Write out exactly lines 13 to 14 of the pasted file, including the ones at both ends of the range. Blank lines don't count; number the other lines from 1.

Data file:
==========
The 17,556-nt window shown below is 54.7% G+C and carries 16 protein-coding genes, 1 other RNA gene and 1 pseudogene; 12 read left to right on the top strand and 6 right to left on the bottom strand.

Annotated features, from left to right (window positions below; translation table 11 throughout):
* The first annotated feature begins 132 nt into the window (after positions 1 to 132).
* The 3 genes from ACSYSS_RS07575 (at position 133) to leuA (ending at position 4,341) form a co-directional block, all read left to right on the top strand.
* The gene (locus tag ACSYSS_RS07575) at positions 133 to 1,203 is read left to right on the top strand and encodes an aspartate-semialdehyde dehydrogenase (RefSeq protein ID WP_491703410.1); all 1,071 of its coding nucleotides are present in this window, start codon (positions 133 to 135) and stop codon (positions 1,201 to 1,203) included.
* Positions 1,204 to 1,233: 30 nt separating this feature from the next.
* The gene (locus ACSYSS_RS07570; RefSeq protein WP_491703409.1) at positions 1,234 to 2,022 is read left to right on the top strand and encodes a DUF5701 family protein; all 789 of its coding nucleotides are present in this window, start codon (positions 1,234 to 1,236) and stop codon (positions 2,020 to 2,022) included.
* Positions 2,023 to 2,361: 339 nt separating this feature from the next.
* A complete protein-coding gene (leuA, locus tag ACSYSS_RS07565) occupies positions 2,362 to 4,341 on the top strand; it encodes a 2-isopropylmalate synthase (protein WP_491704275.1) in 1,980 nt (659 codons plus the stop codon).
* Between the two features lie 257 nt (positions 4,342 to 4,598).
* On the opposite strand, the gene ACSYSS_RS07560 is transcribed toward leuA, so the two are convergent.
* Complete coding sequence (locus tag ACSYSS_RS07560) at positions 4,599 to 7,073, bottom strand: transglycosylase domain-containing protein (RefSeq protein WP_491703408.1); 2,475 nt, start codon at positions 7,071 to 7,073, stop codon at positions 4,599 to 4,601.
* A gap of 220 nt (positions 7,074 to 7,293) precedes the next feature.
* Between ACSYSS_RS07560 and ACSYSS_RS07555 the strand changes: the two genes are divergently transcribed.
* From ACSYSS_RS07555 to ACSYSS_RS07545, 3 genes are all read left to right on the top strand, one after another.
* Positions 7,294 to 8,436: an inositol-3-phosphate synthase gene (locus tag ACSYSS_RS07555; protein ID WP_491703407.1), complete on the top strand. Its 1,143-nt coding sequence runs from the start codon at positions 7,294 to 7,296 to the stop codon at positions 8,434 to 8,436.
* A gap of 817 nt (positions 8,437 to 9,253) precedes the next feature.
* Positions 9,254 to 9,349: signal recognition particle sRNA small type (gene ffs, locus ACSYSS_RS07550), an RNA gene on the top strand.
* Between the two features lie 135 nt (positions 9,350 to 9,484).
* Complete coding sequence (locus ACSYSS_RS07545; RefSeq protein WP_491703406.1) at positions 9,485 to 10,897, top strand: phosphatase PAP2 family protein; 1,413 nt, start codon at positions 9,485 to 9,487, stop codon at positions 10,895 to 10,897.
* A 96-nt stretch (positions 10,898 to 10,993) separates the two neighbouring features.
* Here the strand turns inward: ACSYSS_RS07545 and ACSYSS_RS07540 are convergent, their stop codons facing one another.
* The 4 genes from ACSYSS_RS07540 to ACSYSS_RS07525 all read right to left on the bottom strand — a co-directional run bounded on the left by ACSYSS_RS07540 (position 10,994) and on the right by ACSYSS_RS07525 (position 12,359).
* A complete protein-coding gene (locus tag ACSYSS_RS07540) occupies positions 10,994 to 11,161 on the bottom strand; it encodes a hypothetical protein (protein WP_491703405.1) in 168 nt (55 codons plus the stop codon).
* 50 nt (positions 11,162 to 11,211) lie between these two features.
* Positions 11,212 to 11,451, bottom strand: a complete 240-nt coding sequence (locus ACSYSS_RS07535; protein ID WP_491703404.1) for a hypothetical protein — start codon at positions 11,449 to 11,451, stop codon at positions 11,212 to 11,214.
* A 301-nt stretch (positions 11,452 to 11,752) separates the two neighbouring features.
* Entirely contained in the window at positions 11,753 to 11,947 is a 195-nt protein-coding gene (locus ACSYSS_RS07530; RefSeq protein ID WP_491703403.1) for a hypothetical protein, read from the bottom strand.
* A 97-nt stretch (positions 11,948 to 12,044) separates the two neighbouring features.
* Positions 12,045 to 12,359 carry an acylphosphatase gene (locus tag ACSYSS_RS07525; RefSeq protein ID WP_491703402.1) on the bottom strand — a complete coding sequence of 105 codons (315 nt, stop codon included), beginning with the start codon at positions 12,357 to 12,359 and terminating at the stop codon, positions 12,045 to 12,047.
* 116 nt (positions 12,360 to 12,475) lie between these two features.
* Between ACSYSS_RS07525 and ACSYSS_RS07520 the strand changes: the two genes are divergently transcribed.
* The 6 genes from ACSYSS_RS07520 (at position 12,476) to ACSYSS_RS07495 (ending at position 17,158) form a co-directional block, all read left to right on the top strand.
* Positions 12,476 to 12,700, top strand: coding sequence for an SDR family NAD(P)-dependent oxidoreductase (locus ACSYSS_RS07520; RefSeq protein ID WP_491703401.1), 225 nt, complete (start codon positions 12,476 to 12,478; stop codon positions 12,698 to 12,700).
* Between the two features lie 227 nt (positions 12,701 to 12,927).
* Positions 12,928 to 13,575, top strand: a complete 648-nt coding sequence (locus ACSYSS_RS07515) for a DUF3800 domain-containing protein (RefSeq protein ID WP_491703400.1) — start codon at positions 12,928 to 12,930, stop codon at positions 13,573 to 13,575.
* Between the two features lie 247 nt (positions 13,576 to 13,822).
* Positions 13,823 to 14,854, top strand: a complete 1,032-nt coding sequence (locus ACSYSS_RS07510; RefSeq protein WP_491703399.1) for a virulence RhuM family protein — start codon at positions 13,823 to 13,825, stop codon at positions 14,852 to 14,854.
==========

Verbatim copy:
* A gap of 220 nt (positions 7,074 to 7,293) precedes the next feature.
* Between ACSYSS_RS07560 and ACSYSS_RS07555 the strand changes: the two genes are divergently transcribed.